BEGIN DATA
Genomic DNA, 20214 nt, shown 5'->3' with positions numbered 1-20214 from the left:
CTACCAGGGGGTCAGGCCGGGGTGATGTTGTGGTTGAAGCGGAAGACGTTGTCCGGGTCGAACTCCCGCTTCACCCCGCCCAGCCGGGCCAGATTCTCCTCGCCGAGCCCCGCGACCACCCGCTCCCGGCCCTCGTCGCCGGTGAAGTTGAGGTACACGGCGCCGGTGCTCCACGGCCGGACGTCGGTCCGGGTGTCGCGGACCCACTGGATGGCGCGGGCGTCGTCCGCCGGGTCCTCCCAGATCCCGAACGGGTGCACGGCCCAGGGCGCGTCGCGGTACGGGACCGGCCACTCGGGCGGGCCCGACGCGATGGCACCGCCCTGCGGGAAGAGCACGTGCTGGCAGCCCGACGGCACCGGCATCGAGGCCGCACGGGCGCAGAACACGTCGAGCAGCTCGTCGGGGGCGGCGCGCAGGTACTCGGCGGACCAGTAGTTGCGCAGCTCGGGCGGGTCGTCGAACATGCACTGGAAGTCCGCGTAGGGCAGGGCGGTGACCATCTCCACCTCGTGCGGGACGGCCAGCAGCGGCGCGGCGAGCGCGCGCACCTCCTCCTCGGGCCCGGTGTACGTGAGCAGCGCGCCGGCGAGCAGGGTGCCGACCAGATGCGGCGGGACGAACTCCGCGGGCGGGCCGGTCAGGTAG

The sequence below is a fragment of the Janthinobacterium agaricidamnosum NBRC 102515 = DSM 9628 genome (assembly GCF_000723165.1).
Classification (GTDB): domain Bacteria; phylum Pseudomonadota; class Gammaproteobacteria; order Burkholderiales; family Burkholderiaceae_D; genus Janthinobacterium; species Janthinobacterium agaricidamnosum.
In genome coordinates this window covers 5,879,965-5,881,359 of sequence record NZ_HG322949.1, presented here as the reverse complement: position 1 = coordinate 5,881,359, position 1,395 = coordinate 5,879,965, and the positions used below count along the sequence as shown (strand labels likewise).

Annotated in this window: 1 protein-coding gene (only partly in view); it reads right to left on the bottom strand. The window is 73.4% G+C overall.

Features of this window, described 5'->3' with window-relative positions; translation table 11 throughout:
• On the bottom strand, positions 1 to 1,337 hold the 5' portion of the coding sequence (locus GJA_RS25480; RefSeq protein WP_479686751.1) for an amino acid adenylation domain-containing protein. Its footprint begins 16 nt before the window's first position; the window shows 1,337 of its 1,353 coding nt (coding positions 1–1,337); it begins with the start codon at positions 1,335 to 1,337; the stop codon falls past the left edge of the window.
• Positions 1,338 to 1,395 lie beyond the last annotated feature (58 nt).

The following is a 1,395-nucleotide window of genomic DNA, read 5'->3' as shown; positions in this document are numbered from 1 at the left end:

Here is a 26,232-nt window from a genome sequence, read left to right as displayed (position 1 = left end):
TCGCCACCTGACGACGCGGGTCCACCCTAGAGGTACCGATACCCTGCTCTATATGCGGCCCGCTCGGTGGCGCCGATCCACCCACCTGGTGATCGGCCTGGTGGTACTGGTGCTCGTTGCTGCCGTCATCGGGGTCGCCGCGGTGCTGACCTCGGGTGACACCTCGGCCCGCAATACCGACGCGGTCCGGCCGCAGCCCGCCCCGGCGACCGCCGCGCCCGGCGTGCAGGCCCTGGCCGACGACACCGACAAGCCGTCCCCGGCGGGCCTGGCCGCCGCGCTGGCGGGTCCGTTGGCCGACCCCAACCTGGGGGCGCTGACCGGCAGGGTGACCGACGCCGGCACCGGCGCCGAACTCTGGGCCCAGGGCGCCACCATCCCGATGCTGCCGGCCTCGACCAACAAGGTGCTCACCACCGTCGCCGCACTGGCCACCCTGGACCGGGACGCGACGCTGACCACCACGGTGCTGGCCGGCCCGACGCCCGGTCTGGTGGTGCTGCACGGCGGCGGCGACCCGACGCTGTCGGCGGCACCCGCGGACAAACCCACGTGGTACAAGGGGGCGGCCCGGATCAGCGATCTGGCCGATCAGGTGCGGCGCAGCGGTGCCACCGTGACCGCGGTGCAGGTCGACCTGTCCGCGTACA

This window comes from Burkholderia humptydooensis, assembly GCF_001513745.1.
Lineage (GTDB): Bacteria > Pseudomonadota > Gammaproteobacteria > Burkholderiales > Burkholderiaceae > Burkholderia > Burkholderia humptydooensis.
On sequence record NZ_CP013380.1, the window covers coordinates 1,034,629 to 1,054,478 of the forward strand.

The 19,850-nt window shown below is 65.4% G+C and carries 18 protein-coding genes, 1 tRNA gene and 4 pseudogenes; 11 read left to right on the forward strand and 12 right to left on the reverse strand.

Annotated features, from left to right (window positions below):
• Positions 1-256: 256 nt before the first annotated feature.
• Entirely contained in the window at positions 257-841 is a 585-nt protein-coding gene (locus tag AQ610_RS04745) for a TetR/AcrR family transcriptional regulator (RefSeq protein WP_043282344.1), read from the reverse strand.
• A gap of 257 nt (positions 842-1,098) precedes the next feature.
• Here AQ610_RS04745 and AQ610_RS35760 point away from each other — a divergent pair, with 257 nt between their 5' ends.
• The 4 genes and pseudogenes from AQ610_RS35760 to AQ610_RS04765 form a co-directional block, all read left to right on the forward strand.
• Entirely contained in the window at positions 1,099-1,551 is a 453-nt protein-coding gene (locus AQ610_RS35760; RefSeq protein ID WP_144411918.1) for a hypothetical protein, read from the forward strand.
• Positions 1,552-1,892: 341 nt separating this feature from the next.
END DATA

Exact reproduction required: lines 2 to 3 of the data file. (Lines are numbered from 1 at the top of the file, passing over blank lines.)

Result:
CTACCAGGGGGTCAGGCCGGGGTGATGTTGTGGTTGAAGCGGAAGACGTTGTCCGGGTCGAACTCCCGCTTCACCCCGCCCAGCCGGGCCAGATTCTCCTCGCCGAGCCCCGCGACCACCCGCTCCCGGCCCTCGTCGCCGGTGAAGTTGAGGTACACGGCGCCGGTGCTCCACGGCCGGACGTCGGTCCGGGTGTCGCGGACCCACTGGATGGCGCGGGCGTCGTCCGCCGGGTCCTCCCAGATCCCGAACGGGTGCACGGCCCAGGGCGCGTCGCGGTACGGGACCGGCCACTCGGGCGGGCCCGACGCGATGGCACCGCCCTGCGGGAAGAGCACGTGCTGGCAGCCCGACGGCACCGGCATCGAGGCCGCACGGGCGCAGAACACGTCGAGCAGCTCGTCGGGGGCGGCGCGCAGGTACTCGGCGGACCAGTAGTTGCGCAGCTCGGGCGGGTCGTCGAACATGCACTGGAAGTCCGCGTAGGGCAGGGCGGTGACCATCTCCACCTCGTGCGGGACGGCCAGCAGCGGCGCGGCGAGCGCGCGCACCTCCTCCTCGGGCCCGGTGTACGTGAGCAGCGCGCCGGCGAGCAGGGTGCCGACCAGATGCGGCGGGACGAACTCCGCGGGCGGGCCGGTCAGGTAG

The sequence below is a fragment of the Janthinobacterium agaricidamnosum NBRC 102515 = DSM 9628 genome (assembly GCF_000723165.1).